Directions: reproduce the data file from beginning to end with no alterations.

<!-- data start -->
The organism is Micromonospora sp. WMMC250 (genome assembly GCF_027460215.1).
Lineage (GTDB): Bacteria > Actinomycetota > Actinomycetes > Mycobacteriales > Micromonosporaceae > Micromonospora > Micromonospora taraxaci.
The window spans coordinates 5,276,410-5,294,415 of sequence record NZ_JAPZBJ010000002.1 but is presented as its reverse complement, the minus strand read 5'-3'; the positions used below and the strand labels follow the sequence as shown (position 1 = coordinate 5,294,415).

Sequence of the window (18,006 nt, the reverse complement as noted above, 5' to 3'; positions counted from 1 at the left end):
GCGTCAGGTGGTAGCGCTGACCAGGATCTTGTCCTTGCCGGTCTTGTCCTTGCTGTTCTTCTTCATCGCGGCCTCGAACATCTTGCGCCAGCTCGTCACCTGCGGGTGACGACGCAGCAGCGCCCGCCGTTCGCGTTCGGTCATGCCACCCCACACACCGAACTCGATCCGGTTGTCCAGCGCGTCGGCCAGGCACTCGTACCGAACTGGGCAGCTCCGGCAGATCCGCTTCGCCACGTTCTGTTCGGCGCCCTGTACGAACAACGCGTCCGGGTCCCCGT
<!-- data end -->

The organism is Micromonospora sp. WMMC250 (genome assembly GCF_027460215.1).
Lineage (GTDB): Bacteria > Actinomycetota > Actinomycetes > Mycobacteriales > Micromonosporaceae > Micromonospora > Micromonospora taraxaci.
The window spans coordinates 5,276,410-5,294,415 of sequence record NZ_JAPZBJ010000002.1 but is presented as its reverse complement, the minus strand read 5'-3'; the positions used below and the strand labels follow the sequence as shown (position 1 = coordinate 5,294,415).

Sequence of the window (18,006 nt, the reverse complement as noted above, 5' to 3'; positions counted from 1 at the left end):
GCGTCAGGTGGTAGCGCTGACCAGGATCTTGTCCTTGCCGGTCTTGTCCTTGCTGTTCTTCTTCATCGCGGCCTCGAACATCTTGCGCCAGCTCGTCACCTGCGGGTGACGACGCAGCAGCGCCCGCCGTTCGCGTTCGGTCATGCCACCCCACACACCGAACTCGATCCGGTTGTCCAGCGCGTCGGCCAGGCACTCGTACCGAACTGGGCAGCTCCGGCAGATCCGCTTCGCCACGTTCTGTTCGGCGCCCTGTACGAACAACGCGTCCGGGTCCCCGT